Australian minnow FAR has announced plans to return cash to shareholders, while still going ahead with drilling a well off The Gambia.
FAR set out its plans ahead of its proposed return to trading on the ASX, due to come on July 23.
The company has cash at hand of $127 million, it said, with no debt. A further payment of $55mn may come should certain conditions in Senegal occur, where FAR recently sold off an equity stake in a project.
FAR’s directors, including managing director Cath Norman, have determined that A$80mn ($59mn) is surplus to its requirements. As such, it plans to return the cash to shareholders.
The company had run into some shareholder opposition, which manifested at a recent vote. This saw shareholders come out against a remuneration report and a director resigned.
FAR’s shares have been suspended since September 2020. The last price for the equity was A$1.1 ($0.8). The capital return is equivalent to A$0.8 ($0.58) per share.
The company will put the return to a shareholder vote. It will also attempt to minimise tax paid on the return to Australian holders.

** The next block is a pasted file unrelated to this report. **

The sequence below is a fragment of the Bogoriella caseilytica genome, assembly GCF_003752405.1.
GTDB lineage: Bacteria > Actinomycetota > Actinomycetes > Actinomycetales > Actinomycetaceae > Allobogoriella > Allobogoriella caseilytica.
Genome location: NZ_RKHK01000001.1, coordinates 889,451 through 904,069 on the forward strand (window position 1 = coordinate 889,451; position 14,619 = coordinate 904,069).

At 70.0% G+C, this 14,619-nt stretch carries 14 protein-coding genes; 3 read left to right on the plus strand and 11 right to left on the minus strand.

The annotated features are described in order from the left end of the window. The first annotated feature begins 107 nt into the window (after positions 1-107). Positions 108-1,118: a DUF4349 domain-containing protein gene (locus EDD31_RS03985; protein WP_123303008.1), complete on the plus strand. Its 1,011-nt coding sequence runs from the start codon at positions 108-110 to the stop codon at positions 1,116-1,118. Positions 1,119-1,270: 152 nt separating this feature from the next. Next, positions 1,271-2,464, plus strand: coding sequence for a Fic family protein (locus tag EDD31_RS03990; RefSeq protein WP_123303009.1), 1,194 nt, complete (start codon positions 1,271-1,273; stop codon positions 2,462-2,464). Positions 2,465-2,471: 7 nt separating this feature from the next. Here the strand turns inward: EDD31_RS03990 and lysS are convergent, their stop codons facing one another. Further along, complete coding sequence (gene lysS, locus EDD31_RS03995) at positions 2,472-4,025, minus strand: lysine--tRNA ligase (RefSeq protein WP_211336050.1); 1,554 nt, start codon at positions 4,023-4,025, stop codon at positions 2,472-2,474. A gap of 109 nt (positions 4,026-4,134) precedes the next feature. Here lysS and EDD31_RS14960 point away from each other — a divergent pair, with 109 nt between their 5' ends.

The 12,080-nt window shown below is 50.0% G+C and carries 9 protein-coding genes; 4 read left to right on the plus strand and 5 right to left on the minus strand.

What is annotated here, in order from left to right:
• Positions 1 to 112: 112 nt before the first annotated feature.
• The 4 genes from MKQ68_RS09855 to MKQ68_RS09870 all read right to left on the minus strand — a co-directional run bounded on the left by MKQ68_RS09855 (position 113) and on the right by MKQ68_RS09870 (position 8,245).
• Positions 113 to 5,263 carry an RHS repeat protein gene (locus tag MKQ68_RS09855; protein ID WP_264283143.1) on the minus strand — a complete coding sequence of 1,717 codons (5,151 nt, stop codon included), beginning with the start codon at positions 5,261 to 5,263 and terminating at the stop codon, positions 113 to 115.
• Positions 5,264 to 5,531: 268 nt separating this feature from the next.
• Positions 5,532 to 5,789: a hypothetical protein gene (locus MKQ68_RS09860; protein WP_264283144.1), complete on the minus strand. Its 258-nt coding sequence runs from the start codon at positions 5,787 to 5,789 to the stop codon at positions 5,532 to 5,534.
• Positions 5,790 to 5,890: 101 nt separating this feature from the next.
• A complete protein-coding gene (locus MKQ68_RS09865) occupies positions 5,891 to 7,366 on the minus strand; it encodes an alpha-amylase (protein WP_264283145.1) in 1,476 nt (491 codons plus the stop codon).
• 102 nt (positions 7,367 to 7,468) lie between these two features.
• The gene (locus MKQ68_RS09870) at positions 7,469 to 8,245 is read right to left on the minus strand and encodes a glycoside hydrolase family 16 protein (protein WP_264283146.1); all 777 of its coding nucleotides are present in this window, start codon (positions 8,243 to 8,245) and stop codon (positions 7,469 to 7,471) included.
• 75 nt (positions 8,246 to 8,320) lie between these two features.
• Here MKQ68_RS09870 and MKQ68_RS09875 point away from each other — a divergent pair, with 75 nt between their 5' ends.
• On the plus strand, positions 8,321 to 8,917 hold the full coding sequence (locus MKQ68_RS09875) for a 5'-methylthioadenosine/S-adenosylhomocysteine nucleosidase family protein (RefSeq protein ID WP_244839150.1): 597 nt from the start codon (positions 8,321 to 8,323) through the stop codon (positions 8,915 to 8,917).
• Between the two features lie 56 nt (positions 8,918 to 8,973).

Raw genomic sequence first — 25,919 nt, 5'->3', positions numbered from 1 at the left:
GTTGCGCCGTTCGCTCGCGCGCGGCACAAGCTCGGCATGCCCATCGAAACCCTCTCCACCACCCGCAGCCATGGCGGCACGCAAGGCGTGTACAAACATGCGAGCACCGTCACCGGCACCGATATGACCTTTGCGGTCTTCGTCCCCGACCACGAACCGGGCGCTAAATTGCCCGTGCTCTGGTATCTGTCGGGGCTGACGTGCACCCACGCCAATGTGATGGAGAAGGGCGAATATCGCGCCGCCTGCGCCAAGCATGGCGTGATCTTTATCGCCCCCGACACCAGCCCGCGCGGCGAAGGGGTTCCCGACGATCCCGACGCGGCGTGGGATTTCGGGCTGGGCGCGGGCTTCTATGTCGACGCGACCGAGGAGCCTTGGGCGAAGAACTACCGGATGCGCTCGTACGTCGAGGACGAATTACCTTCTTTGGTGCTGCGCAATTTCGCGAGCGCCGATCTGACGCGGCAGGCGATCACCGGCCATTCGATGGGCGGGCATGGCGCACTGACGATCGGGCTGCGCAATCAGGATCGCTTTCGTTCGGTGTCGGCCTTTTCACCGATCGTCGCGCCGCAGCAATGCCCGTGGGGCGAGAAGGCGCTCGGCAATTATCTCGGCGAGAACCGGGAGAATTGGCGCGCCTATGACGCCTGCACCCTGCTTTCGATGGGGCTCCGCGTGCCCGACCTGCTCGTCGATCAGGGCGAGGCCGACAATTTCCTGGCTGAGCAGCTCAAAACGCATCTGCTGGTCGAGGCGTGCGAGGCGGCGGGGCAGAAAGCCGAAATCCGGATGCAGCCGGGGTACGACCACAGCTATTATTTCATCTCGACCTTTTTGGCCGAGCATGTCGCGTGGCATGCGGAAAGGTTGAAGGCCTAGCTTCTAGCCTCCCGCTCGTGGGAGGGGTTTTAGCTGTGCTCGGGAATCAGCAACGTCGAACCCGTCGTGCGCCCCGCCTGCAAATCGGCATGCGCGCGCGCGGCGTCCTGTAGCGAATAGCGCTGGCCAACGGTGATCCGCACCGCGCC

Despite this gesture to return cash, FAR is still going ahead with plans to drill the Bambo-1 offshore at the end of October. This well is just over the border from Senegal in Gambian waters, with FAR drawing parallels with previous exploration success.
The Bambo-1 will test three prospects, with an estimated recoverable prospective resource of 1.12 billion barrels. FAR is the operator with a 50% stake.
The budget for the well is $51mn, of which FAR’s share is $25.5mn. Thus far, $6.5mn has been spent. FAR will cover its share of costs from cash on hand, it said.
FAR also has assets in Guinea Bissau and Australia. In the former, it has a commitment to drill a well in 2023 and is looking for a farm out or sale. In Australia, it will also farm out or sale, although noting that it is prepared to drop the licence by mid-2022.